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The Senate voted 52-47 to overturn the Federal Communications Commission’s repeal of net neutrality rules.
The May 16 passage is a symbolic victory for Democrats seeking to leverage the issue against Republicans ahead of the midterm elections. The resolution will likely not get past the Republican-controlled House. But Democrats’ attempt to identify net neutrality rule opponents through the vote reflects how political the issue has become and its unclear path ahead.
Democrats used the Congressional Review Act—which allows Congress to review and overturn new federal agency rules—to force the Senate to vote on a resolution that would nullify the FCC’s repeal of the Obama-era regulations. The net neutrality rules bar internet service providers, such as AT&T Inc. and Comcast Corp., from slowing or blocking traffic, or charging for faster network lanes.
Three Republicans—Sens. Susan Collins (Maine), Lisa Murkowski (Alaska), and John Kennedy (Louisiana)—joined all 49 members of the Senate Democratic caucus to send the resolution, which was introduced by Sen. Edward Markey (D-Mass.), to the House.
The FCC said last week that the net neutrality rules will officially expire on June 11. But the agency faces a slew of lawsuits from consumer and media advocacy groups that want to quash the rollback and restore the rules that were passed in 2015. Meanwhile, several lawmakers are also seeking to settle the issue once and for all through legislation.
“Today we show the American people who sides with them and who sides with the powerful special interests and corporate donors who are thriving under this administration,” Markey said in a May 16 floor speech before the vote on final passage.
Senate Majority Leader Mitch McConnell (R-Ky.) characterized Democrats’ net neutrality resolution as a political play ahead of the November elections.
“Democrats have already made clear that the resolution today is about the elections in November,” McConnell said in a May 16 floor speech. “They know they won’t ultimately be successful, but they want a campaign on their desire to add new regulations to the internet.”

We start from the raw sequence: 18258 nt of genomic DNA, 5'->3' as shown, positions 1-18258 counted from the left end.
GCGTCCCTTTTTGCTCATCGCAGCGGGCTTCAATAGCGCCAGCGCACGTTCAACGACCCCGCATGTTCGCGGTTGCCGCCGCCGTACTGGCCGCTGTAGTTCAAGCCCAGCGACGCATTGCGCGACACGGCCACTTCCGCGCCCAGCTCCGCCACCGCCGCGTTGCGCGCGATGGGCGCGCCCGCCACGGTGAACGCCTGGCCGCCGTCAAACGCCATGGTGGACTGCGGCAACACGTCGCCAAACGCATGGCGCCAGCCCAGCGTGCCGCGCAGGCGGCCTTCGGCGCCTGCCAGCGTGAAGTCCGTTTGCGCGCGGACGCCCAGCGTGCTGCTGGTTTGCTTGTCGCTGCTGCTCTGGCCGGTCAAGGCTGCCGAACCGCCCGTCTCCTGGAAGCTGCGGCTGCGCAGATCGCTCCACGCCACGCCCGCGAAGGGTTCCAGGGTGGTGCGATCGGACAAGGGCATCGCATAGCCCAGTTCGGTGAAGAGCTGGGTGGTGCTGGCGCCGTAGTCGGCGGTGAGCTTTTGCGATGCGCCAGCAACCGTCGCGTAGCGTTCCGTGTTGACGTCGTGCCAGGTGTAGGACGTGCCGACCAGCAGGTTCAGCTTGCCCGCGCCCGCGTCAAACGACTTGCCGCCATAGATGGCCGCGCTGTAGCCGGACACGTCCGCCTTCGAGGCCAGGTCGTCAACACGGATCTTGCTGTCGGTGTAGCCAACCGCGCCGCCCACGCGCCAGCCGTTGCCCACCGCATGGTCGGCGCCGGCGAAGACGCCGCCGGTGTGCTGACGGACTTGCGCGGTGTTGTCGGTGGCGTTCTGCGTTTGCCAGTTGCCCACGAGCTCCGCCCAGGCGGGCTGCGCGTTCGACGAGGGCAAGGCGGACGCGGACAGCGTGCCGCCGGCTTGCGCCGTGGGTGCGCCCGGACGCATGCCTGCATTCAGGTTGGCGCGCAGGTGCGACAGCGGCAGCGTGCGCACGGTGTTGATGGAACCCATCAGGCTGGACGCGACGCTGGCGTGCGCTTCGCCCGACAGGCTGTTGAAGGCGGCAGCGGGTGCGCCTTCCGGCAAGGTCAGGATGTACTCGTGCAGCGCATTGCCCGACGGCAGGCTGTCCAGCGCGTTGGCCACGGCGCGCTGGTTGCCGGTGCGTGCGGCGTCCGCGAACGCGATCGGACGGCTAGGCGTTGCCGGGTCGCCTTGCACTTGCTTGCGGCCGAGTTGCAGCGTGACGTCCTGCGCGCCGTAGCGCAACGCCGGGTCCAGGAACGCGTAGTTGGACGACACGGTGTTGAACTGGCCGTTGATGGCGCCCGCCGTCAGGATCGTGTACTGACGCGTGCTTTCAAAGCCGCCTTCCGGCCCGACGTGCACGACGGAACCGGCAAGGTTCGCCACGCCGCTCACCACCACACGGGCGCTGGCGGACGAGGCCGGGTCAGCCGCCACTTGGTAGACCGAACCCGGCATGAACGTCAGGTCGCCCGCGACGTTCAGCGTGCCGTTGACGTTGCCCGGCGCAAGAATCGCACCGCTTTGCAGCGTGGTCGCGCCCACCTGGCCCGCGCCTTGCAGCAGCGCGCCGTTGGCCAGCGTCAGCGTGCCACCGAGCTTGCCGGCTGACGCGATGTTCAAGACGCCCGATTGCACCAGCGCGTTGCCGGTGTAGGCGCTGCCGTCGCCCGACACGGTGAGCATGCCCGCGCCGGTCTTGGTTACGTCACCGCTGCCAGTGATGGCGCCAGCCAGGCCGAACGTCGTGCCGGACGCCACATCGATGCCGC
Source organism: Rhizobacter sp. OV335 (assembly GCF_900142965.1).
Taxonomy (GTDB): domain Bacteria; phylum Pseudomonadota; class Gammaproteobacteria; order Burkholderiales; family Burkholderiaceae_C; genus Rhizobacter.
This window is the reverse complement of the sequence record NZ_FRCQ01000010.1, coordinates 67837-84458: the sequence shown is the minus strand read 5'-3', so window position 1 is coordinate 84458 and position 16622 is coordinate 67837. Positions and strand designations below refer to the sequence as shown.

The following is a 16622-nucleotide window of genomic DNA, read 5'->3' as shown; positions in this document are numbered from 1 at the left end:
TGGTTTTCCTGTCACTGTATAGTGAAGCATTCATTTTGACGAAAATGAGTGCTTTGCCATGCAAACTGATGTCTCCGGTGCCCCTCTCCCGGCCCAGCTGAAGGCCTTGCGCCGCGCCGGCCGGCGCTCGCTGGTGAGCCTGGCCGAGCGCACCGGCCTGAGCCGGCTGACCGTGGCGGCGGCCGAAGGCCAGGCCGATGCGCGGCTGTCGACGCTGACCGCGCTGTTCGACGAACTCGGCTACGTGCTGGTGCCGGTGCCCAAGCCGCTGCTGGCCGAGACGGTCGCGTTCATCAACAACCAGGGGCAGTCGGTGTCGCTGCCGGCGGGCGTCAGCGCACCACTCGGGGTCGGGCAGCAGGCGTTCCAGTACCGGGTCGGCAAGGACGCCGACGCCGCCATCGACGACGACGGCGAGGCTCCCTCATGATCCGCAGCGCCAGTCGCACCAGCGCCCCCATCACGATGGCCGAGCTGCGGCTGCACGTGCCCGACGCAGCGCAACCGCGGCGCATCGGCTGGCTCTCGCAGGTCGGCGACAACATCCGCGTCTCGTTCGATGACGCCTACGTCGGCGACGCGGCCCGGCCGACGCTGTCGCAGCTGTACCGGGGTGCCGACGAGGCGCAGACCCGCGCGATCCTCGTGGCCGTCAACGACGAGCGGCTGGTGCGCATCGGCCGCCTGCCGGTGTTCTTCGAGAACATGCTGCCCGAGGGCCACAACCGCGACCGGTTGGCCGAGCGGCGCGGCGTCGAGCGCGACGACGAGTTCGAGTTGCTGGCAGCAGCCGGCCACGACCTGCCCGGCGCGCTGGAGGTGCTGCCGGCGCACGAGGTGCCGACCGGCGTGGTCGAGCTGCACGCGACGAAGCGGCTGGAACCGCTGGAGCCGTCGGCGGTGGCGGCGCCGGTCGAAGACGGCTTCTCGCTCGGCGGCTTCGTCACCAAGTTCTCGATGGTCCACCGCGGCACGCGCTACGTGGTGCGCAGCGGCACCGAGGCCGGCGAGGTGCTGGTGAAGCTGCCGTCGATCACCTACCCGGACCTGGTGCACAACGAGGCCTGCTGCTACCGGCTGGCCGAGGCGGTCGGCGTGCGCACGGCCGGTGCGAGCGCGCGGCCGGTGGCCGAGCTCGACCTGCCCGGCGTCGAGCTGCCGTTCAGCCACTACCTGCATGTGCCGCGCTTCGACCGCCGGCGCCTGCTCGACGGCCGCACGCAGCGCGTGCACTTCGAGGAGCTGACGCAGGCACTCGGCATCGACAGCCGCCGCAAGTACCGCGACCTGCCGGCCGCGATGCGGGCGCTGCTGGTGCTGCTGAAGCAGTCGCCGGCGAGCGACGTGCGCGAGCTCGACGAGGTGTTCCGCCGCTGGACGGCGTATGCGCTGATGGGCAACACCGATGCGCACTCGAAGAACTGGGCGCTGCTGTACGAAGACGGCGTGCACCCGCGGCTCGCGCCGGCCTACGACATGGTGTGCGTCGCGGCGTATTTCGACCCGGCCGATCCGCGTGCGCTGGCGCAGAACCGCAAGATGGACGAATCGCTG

Sen. John Thune (R-S.D.), who chairs the Senate Committee on Commerce, Science and Transportation, criticized Democrats for moving forward with a partisan resolution to uphold the net neutrality rules, instead of working with Republicans to reach a bipartisan legislative compromise.
“All we need are a few courageous Democrats who are willing to acknowledge what this is—which is a political partisan charade—and get serious about bipartisan legislation,” Thune said in a May 16 speech on the Senate floor.
At least one Democrat, Sen. Bill Nelson (D-Fla.), expressed support for a “legislative solution” as senators debated the resolution. But Nelson, the top Democrat on Thune’s committee, said in forcing the vote Democrats were taking “a stand on the excessive action of the FCC” in repealing the Obama-era rules.
In a partisan 3-2 vote, the FCC in December adopted the Restoring Internet Freedom Order to rescind the net neutrality regulations.
The FCC’s rollback has spurred a flurry of legal challenges and several states to take action. Washington and Oregon moved to enact their own net neutrality laws following the FCC’s December vote, and other states are considering similar tactics.
Net neutrality supporters say the rules protect consumers and encourage innovation by creating a level playing field for access to internet content.
“What net neutrality is fundamentally about is everybody gets a fair shake with respect to using the internet,” Sen. Ron Wyden (D-Ore.), the top Democrat on the Senate Finance Committee, said in a May 16 floor speech. “There are no special deals. There are no priority lanes for those with deep pockets who get more content and they get it faster than everybody else. It’s not the way it works today.”
Net neutrality opponents, such as FCC Chairman Ajit Pai, argue that the Obama-era regulations, which also barred ISPs from charging for faster Internet “lanes,” are unnecessary and have harmed competition and innovation.
“Last year, under the leadership of Chairman Ajit Pai, the FCC sought to rectify this mistake and destroy the results of the rules that helped the internet flourish while still protecting consumers from abuses. The resolution Democrats are putting forward today would undo that progress,” McConnell said in the May 16 speech.
The resolution has little chance of passing the House, where it’d need 218 votes. A companion resolution filed by Rep. Mike Doyle (D-Pa.) to restore net neutrality has 161 co-sponsors.
President Donald Trump has been largely silent on the issue, but he can veto the measure if it clears Congress.
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